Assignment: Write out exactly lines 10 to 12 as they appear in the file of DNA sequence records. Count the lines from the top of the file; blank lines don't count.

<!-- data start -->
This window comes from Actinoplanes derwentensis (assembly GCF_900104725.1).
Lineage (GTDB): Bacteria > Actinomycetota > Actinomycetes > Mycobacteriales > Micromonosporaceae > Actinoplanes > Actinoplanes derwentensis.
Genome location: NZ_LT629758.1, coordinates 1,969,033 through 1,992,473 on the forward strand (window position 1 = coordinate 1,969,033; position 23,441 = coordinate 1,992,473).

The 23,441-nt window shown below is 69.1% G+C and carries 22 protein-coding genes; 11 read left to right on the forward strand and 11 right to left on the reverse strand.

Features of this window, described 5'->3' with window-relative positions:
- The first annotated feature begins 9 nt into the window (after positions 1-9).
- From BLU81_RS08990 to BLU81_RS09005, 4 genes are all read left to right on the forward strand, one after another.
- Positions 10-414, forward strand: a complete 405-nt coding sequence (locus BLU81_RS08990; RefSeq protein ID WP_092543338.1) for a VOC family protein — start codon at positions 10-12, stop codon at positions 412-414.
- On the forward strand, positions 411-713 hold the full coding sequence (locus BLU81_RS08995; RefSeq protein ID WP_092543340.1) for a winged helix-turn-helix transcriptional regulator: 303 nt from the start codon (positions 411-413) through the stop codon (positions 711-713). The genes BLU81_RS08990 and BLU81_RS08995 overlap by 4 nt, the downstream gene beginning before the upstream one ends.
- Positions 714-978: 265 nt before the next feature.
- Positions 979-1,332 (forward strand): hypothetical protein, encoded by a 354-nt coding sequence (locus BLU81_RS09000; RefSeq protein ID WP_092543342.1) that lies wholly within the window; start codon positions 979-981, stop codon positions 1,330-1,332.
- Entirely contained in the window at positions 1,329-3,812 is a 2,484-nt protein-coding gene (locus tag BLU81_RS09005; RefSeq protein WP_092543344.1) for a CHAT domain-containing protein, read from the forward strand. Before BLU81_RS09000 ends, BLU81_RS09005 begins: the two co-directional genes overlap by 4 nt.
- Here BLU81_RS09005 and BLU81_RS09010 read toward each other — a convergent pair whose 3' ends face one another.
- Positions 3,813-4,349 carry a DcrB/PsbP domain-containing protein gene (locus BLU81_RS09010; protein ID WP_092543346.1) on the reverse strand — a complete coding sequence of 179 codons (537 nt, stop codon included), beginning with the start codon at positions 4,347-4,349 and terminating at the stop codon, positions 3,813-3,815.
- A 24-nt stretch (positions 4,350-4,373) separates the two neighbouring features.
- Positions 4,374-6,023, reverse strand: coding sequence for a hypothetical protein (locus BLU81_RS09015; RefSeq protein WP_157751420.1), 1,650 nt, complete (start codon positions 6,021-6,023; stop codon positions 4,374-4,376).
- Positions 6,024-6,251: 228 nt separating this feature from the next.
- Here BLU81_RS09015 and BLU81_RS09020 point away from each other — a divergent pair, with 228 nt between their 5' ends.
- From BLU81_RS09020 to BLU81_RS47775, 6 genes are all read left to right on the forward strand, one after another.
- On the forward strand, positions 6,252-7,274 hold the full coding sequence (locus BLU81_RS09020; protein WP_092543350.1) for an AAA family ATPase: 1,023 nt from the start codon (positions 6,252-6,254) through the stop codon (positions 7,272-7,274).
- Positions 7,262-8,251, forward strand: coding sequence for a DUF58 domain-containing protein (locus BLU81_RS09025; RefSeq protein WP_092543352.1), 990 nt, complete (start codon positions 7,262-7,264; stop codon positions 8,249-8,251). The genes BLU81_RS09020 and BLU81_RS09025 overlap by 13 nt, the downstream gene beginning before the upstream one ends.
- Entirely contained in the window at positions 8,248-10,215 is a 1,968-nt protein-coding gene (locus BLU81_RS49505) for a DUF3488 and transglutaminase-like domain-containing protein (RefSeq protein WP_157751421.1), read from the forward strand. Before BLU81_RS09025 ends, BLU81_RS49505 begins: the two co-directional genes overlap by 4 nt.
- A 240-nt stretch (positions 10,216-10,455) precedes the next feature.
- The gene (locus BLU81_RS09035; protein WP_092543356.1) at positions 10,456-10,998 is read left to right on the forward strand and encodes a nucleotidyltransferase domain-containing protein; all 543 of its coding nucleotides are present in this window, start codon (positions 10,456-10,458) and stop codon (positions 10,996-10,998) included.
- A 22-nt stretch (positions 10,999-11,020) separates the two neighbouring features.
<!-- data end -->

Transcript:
- Positions 714-978: 265 nt before the next feature.
- Positions 979-1,332 (forward strand): hypothetical protein, encoded by a 354-nt coding sequence (locus BLU81_RS09000; RefSeq protein ID WP_092543342.1) that lies wholly within the window; start codon positions 979-981, stop codon positions 1,330-1,332.
- Entirely contained in the window at positions 1,329-3,812 is a 2,484-nt protein-coding gene (locus tag BLU81_RS09005; RefSeq protein WP_092543344.1) for a CHAT domain-containing protein, read from the forward strand. Before BLU81_RS09000 ends, BLU81_RS09005 begins: the two co-directional genes overlap by 4 nt.